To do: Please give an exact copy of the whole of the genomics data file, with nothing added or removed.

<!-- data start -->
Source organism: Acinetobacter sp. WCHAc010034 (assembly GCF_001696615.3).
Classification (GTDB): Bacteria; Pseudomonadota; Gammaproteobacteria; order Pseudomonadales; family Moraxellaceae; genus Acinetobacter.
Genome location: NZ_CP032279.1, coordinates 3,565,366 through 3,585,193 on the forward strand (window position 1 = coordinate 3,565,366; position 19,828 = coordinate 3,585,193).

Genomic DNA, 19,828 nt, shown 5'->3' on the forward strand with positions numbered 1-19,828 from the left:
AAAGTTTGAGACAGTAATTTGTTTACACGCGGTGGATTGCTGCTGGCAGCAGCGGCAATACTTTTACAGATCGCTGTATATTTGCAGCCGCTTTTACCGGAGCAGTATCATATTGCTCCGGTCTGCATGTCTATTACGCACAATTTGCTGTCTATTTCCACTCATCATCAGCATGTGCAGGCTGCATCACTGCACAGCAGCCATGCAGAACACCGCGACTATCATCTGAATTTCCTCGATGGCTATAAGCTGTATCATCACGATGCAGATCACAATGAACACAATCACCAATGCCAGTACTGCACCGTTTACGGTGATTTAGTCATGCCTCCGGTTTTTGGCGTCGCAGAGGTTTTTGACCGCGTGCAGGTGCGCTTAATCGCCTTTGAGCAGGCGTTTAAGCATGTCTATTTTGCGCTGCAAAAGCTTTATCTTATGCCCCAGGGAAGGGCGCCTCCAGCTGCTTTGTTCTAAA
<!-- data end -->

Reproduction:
Source organism: Acinetobacter sp. WCHAc010034 (assembly GCF_001696615.3).
Classification (GTDB): Bacteria; Pseudomonadota; Gammaproteobacteria; order Pseudomonadales; family Moraxellaceae; genus Acinetobacter.
Genome location: NZ_CP032279.1, coordinates 3,565,366 through 3,585,193 on the forward strand (window position 1 = coordinate 3,565,366; position 19,828 = coordinate 3,585,193).

Genomic DNA, 19,828 nt, shown 5'->3' on the forward strand with positions numbered 1-19,828 from the left:
AAAGTTTGAGACAGTAATTTGTTTACACGCGGTGGATTGCTGCTGGCAGCAGCGGCAATACTTTTACAGATCGCTGTATATTTGCAGCCGCTTTTACCGGAGCAGTATCATATTGCTCCGGTCTGCATGTCTATTACGCACAATTTGCTGTCTATTTCCACTCATCATCAGCATGTGCAGGCTGCATCACTGCACAGCAGCCATGCAGAACACCGCGACTATCATCTGAATTTCCTCGATGGCTATAAGCTGTATCATCACGATGCAGATCACAATGAACACAATCACCAATGCCAGTACTGCACCGTTTACGGTGATTTAGTCATGCCTCCGGTTTTTGGCGTCGCAGAGGTTTTTGACCGCGTGCAGGTGCGCTTAATCGCCTTTGAGCAGGCGTTTAAGCATGTCTATTTTGCGCTGCAAAAGCTTTATCTTATGCCCCAGGGAAGGGCGCCTCCAGCTGCTTTGTTCTAAA